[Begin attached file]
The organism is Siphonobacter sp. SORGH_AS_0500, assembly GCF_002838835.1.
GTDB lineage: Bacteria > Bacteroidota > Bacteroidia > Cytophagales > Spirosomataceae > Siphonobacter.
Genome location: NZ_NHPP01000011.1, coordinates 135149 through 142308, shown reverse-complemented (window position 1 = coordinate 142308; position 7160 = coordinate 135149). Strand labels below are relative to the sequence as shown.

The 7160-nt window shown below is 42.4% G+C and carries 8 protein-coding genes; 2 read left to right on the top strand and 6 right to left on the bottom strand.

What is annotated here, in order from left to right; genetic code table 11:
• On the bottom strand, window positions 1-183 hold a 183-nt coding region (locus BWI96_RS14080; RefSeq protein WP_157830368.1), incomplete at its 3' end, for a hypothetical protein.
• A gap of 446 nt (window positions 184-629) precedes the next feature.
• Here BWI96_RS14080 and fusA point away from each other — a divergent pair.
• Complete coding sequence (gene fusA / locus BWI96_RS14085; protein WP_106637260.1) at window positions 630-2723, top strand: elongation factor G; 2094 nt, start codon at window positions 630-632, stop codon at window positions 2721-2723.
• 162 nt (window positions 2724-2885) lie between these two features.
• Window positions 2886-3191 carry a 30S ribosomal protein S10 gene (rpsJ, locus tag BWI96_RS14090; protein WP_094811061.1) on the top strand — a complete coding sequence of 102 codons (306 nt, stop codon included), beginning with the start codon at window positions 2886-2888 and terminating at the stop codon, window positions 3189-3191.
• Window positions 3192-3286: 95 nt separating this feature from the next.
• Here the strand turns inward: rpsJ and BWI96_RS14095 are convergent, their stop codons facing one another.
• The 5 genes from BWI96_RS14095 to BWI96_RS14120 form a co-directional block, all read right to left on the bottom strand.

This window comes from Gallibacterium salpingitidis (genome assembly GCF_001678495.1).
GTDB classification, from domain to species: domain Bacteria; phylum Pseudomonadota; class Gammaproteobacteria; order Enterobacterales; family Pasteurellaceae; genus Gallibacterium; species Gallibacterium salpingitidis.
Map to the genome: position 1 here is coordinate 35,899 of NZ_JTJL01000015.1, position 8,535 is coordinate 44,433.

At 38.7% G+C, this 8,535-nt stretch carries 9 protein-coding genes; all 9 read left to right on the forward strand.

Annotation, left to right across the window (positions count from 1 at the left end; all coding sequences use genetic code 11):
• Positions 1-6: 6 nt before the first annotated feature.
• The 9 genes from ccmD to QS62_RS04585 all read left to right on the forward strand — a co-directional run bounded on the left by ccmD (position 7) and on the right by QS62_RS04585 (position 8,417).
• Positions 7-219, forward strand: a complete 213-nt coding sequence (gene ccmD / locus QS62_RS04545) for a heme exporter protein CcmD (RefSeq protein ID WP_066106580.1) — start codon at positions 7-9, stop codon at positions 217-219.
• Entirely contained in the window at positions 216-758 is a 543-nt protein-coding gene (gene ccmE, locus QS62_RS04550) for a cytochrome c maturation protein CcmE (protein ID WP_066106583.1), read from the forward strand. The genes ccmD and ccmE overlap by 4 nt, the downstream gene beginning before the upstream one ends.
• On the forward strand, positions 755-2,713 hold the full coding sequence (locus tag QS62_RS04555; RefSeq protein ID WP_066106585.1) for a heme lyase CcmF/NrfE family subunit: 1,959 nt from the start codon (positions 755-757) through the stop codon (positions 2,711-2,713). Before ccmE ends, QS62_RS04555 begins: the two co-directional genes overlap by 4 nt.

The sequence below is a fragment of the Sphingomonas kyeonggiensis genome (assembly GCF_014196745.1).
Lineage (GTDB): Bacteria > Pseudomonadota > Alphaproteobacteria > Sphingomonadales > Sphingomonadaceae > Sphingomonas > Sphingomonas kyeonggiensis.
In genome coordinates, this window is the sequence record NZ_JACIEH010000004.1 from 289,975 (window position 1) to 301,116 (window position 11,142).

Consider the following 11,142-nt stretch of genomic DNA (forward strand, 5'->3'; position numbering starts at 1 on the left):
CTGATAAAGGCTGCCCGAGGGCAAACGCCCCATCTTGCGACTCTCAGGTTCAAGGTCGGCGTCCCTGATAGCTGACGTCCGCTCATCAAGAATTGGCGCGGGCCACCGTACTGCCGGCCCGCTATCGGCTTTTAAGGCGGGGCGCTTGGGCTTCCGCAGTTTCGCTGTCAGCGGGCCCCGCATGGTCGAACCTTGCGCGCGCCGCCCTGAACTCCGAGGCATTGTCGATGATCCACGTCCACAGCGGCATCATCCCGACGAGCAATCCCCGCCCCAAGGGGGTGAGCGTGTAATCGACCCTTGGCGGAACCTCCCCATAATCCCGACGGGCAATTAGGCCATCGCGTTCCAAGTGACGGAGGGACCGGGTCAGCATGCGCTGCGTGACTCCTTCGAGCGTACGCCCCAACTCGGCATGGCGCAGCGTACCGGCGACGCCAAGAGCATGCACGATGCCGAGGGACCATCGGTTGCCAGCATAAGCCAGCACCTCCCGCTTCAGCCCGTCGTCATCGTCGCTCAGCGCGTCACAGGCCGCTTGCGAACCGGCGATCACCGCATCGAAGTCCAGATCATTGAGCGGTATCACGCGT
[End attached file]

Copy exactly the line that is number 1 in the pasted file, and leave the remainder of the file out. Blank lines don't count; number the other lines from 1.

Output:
The organism is Siphonobacter sp. SORGH_AS_0500, assembly GCF_002838835.1.